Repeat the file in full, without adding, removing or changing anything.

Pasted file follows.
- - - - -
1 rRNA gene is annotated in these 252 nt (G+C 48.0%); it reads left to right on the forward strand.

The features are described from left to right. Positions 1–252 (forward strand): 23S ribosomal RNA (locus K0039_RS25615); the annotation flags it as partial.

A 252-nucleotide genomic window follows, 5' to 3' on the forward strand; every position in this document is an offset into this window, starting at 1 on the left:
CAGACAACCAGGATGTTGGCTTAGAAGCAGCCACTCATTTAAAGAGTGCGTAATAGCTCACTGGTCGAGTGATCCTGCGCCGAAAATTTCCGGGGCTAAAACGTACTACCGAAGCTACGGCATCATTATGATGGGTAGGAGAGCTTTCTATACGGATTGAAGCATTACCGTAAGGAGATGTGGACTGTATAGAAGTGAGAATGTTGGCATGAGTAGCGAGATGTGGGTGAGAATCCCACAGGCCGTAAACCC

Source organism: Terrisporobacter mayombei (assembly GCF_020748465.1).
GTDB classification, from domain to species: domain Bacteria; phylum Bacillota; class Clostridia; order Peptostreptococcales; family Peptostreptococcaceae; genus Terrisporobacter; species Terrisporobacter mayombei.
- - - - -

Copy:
1 rRNA gene is annotated in these 252 nt (G+C 48.0%); it reads left to right on the forward strand.

The features are described from left to right. Positions 1–252 (forward strand): 23S ribosomal RNA (locus K0039_RS25615); the annotation flags it as partial.

A 252-nucleotide genomic window follows, 5' to 3' on the forward strand; every position in this document is an offset into this window, starting at 1 on the left:
CAGACAACCAGGATGTTGGCTTAGAAGCAGCCACTCATTTAAAGAGTGCGTAATAGCTCACTGGTCGAGTGATCCTGCGCCGAAAATTTCCGGGGCTAAAACGTACTACCGAAGCTACGGCATCATTATGATGGGTAGGAGAGCTTTCTATACGGATTGAAGCATTACCGTAAGGAGATGTGGACTGTATAGAAGTGAGAATGTTGGCATGAGTAGCGAGATGTGGGTGAGAATCCCACAGGCCGTAAACCC

Source organism: Terrisporobacter mayombei (assembly GCF_020748465.1).
GTDB classification, from domain to species: domain Bacteria; phylum Bacillota; class Clostridia; order Peptostreptococcales; family Peptostreptococcaceae; genus Terrisporobacter; species Terrisporobacter mayombei.